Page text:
- Fed is about to end QEIII and the consequences for investor perceptions.
- Analyst and investor perceptions are creating opportunities to buy preferred stocks.
- Preferred stocks can be a substitute for the bond portion of one's portfolio.
On June 8, 2014, David Malpass wrote in the Wall Street Journal that now is the right time for the Fed to begin raising interest rates. Bloomberg reported on June 10, 2014, "The chance of a rate increase to 0.5 percent or more by March 2015 is 16 percent, according to data compiled by Bloomberg based on federal fund futures. The odds of an increase by December of next year are 72 percent." On June 9, 2014, Matthew Hornbach, head of global interest rate strategy at Morgan Stanley (NYSE:MS), wrote in a note to clients that the growing economy will spark inflation expectations, which will force the Fed to raise borrowing costs sooner than the market anticipates.
The Fed has begun the process of tapering the purchase of bonds and mortgages, or QEIII. John Williams stated that he expected that the purchase program would come to a halt by year end. Richard Fisher, head of the Federal Reserve Bank of Dallas said in a speech to bankers on May 9, 2014:
Speaking only for myself as a voting member, barring some destabilizing development in the real economy that comes out of left field, I will continue to vote for the pace of reduction we have undertaken, reducing by $10 billion per meeting our purchases and eliminating them entirely at the October meeting with a final reduction of $15 billion.
These comments as well as other similar comments and news items have led analysts and investors to conclude that the Fed will be raising interest rates in the near future. While the Fed has not specifically indicated that it will raise rates, the perception of many investors is that it will happen sooner rather than later. This perception has begun to impact the prices of many interest rate sensitive stocks and therefore has a profound effect on the price of preferred issues. Many of the preferred stocks that I have recommended and hold in my own portfolio have gone down as a result of this perception.
I think that investors and analysts are mistaken about the consequences of the direction of the Fed. The Fed is not lowering the money supply or increasing interest rates. By the Fed stopping QEIII, it only means that purposeful growth of the money supply by Fed action will cease. That is, money supply will not be growing as a consequence of purposeful Fed action by buying bonds and mortgages. This action does not decrease the money supply or increase interest rates, it only stops the purposeful growth of the money supply by Fed action in the marketplace.
While this perception can create a self-fulfilling prophecy and cause a temporary rise in interest rates, financial realities will again take hold and bring interest rates down within a short time. If my analysis is correct, it is a great time to pick up some good preferred stocks to juice up the returns in one's portfolio. However the perception of increasing rates is probably going to grow over the summer and fall. So the prices of preferred stocks and other interest rate sensitive stocks will likely go down further over the next several months. Below is a table listing some preferred issues with suggestions for a buying price and also a suggested price to sell if they rise to a certain level. There is no guarantee that the preferred stocks listed below will ever reach the suggested selling price. For that reason, one must be willing to consider holding these income issues for the long haul as long as the company is viable.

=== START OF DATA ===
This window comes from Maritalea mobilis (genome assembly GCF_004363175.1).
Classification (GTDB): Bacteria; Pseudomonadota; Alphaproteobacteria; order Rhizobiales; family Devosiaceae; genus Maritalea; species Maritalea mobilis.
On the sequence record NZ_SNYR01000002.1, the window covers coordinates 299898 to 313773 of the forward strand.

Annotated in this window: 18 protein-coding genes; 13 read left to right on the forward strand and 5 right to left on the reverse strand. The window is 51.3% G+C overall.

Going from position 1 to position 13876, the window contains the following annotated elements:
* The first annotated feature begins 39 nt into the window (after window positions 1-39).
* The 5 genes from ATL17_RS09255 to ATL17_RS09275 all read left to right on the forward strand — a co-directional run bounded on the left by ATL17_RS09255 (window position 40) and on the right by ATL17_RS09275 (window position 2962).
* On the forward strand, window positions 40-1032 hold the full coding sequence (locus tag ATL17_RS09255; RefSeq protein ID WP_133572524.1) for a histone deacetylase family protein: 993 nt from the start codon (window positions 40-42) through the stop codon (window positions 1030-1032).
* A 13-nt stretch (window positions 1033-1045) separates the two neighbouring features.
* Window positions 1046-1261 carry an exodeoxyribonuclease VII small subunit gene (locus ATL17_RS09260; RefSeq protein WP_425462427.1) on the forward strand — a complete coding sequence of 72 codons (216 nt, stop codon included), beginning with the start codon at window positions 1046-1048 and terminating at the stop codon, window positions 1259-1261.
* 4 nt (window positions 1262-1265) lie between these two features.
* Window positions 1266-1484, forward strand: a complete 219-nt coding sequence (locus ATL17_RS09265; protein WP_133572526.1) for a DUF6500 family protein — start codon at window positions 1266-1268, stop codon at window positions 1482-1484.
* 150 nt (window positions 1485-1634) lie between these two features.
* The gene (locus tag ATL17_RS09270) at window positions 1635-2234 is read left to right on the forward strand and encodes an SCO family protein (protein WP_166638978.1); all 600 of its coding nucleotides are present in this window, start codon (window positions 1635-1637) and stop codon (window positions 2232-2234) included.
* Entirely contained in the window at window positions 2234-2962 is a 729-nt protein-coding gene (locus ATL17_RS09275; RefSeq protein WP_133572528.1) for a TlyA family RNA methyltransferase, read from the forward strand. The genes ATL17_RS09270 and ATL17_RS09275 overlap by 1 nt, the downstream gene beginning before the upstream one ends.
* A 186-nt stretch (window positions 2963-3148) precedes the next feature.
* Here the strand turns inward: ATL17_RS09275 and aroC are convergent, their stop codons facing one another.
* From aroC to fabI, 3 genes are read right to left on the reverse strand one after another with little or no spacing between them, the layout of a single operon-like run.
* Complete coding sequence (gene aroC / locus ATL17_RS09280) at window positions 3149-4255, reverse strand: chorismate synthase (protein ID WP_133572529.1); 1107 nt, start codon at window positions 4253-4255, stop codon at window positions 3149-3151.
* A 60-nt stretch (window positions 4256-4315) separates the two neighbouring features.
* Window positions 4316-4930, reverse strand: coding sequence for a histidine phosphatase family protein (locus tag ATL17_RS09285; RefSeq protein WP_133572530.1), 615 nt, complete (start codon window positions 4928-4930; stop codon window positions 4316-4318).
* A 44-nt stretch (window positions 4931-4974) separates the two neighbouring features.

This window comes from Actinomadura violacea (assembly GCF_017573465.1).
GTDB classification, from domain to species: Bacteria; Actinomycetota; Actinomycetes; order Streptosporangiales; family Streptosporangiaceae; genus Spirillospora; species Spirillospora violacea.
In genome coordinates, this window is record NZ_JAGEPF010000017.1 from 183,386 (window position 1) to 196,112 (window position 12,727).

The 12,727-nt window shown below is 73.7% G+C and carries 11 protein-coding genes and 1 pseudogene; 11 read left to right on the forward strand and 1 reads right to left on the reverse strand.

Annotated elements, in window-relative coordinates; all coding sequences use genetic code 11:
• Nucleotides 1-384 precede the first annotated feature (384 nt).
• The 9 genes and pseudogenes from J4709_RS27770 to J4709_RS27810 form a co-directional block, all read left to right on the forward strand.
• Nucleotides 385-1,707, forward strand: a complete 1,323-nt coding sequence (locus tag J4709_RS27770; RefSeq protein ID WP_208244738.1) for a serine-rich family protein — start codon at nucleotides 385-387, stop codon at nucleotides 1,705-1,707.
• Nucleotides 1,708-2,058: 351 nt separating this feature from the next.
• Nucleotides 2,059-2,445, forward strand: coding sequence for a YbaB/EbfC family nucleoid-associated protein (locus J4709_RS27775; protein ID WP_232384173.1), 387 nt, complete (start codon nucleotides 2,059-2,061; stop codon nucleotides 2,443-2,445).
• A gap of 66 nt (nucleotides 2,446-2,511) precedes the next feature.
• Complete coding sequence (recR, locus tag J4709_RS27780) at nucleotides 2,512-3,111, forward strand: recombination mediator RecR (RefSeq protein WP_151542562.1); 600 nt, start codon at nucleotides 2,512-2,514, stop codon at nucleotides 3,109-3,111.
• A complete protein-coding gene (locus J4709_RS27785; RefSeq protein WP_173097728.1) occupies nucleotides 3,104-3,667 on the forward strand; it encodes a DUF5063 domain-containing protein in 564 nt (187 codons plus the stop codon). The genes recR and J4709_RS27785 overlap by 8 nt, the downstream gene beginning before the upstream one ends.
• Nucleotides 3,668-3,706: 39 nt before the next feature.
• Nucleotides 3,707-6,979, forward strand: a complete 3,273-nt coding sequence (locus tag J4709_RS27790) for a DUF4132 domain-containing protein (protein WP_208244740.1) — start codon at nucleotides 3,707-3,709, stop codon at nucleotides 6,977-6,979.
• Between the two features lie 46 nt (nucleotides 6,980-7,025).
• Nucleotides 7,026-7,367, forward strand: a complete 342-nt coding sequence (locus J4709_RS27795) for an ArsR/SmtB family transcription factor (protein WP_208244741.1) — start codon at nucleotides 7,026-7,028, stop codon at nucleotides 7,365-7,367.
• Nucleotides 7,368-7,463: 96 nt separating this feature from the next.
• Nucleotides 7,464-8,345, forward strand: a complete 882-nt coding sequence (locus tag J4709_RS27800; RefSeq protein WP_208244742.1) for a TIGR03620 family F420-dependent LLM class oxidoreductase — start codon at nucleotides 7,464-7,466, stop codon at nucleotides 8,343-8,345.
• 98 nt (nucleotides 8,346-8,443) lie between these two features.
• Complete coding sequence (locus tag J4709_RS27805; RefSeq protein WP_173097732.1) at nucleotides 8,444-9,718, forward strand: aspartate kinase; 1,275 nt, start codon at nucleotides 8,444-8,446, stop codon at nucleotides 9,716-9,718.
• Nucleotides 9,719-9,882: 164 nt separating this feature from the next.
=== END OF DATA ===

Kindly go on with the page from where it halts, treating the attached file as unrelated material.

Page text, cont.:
Suggest Sell Price
PS Bus. Parks
- SBP = Suggest Buy Price
- Current Prices are as of 6/11/2014
- *indicates dividend is eligible for lower tax rate.
- Cum = Cumulative preferred stock
I think it makes sense to hold preferred stocks currently to replace what one would normally hold in bonds. For example, if one would normally keep 20% of one's portfolio in bonds, one might consider these preferred issues as a substitute. While preferred issues carry more risk than government and/or municipal bonds, they offer higher returns. With bond rates so low and businesses doing reasonably well, this exchange appears to be a reasonable trade-off between risk and return at the present time. Furthermore, these issues can be purchased in much smaller dollar amounts than bonds and carry a much lower trading cost when purchased through a discount broker. These factors also make it easy to diversify one's holdings to spread the risk among many issues.
Since preferred stocks do not participate in the growth of corporate sales and income, one should not put a great portion of one's portfolio into preferred stocks. These preferred issues generally offer higher dividend rates than dividend growth stocks and are especially useful for retirees that derive their monthly income from investment accounts. By having a portion of one's account in these issues, one can raise the total dividend return in one's account by 1 to 2%. But it is wise for a greater portion of one's portfolio to be invested in dividend growth stocks to participate in the economy and to keep pace with inflation and economic growth.
Analysts and investors are overreacting to the reduction and termination of QEIII. Hence it is creating a buying opportunity in preferred stocks over the next few months. Several preferred issues were suggested in the table above with concurrent ratings from Moody's. Preferred issues can increase one's dividend returns when used as a substitute for the bond portion of one's portfolio.
Additional disclosure: The author has positions in each of the preferred stocks covered in the article